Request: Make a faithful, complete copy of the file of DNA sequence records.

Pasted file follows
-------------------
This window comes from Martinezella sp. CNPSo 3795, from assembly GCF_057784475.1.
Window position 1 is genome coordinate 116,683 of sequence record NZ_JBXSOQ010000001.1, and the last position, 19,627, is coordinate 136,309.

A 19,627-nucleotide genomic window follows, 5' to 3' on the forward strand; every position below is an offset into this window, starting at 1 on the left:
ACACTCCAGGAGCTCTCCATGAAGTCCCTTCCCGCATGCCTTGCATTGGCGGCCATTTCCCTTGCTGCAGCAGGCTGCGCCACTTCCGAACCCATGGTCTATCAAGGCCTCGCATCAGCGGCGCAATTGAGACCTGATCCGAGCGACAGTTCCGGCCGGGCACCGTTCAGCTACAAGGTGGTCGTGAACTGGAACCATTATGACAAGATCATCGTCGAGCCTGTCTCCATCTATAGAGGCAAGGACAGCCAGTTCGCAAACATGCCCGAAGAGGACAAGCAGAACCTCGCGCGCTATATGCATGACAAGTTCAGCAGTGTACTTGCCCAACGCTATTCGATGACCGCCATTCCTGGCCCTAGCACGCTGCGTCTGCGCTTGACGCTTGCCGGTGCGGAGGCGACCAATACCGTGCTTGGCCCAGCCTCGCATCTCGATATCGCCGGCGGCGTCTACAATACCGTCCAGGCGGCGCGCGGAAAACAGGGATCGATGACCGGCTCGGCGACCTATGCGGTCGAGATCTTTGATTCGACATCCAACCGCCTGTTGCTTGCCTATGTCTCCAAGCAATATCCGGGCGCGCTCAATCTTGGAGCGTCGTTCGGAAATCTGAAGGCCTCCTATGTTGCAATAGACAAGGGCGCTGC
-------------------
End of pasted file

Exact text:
This window comes from Martinezella sp. CNPSo 3795, from assembly GCF_057784475.1.
Window position 1 is genome coordinate 116,683 of sequence record NZ_JBXSOQ010000001.1, and the last position, 19,627, is coordinate 136,309.

A 19,627-nucleotide genomic window follows, 5' to 3' on the forward strand; every position below is an offset into this window, starting at 1 on the left:
ACACTCCAGGAGCTCTCCATGAAGTCCCTTCCCGCATGCCTTGCATTGGCGGCCATTTCCCTTGCTGCAGCAGGCTGCGCCACTTCCGAACCCATGGTCTATCAAGGCCTCGCATCAGCGGCGCAATTGAGACCTGATCCGAGCGACAGTTCCGGCCGGGCACCGTTCAGCTACAAGGTGGTCGTGAACTGGAACCATTATGACAAGATCATCGTCGAGCCTGTCTCCATCTATAGAGGCAAGGACAGCCAGTTCGCAAACATGCCCGAAGAGGACAAGCAGAACCTCGCGCGCTATATGCATGACAAGTTCAGCAGTGTACTTGCCCAACGCTATTCGATGACCGCCATTCCTGGCCCTAGCACGCTGCGTCTGCGCTTGACGCTTGCCGGTGCGGAGGCGACCAATACCGTGCTTGGCCCAGCCTCGCATCTCGATATCGCCGGCGGCGTCTACAATACCGTCCAGGCGGCGCGCGGAAAACAGGGATCGATGACCGGCTCGGCGACCTATGCGGTCGAGATCTTTGATTCGACATCCAACCGCCTGTTGCTTGCCTATGTCTCCAAGCAATATCCGGGCGCGCTCAATCTTGGAGCGTCGTTCGGAAATCTGAAGGCCTCCTATGTTGCAATAGACAAGGGCGCTGC